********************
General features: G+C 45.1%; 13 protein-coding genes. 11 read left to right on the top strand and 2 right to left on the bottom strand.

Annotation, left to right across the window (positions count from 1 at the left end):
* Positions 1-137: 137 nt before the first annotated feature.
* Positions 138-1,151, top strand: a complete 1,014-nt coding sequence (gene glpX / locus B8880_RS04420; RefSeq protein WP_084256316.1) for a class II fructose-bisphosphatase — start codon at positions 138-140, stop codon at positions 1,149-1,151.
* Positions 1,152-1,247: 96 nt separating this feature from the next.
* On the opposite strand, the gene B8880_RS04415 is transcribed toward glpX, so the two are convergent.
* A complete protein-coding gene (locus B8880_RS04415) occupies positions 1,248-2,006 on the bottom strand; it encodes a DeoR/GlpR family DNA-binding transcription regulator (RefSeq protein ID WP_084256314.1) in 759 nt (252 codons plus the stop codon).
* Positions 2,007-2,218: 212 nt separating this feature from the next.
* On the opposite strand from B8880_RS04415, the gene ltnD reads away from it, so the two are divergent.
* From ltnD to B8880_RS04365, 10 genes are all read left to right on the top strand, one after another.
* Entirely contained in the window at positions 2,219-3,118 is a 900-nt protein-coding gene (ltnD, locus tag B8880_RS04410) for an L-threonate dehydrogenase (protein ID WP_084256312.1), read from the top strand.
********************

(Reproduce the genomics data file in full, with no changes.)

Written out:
General features: G+C 45.1%; 13 protein-coding genes. 11 read left to right on the top strand and 2 right to left on the bottom strand.

Annotation, left to right across the window (positions count from 1 at the left end):
* Positions 1-137: 137 nt before the first annotated feature.
* Positions 138-1,151, top strand: a complete 1,014-nt coding sequence (gene glpX / locus B8880_RS04420; RefSeq protein WP_084256316.1) for a class II fructose-bisphosphatase — start codon at positions 138-140, stop codon at positions 1,149-1,151.
* Positions 1,152-1,247: 96 nt separating this feature from the next.
* On the opposite strand, the gene B8880_RS04415 is transcribed toward glpX, so the two are convergent.
* A complete protein-coding gene (locus B8880_RS04415) occupies positions 1,248-2,006 on the bottom strand; it encodes a DeoR/GlpR family DNA-binding transcription regulator (RefSeq protein ID WP_084256314.1) in 759 nt (252 codons plus the stop codon).
* Positions 2,007-2,218: 212 nt separating this feature from the next.
* On the opposite strand from B8880_RS04415, the gene ltnD reads away from it, so the two are divergent.
* From ltnD to B8880_RS04365, 10 genes are all read left to right on the top strand, one after another.
* Entirely contained in the window at positions 2,219-3,118 is a 900-nt protein-coding gene (ltnD, locus tag B8880_RS04410) for an L-threonate dehydrogenase (protein ID WP_084256312.1), read from the top strand.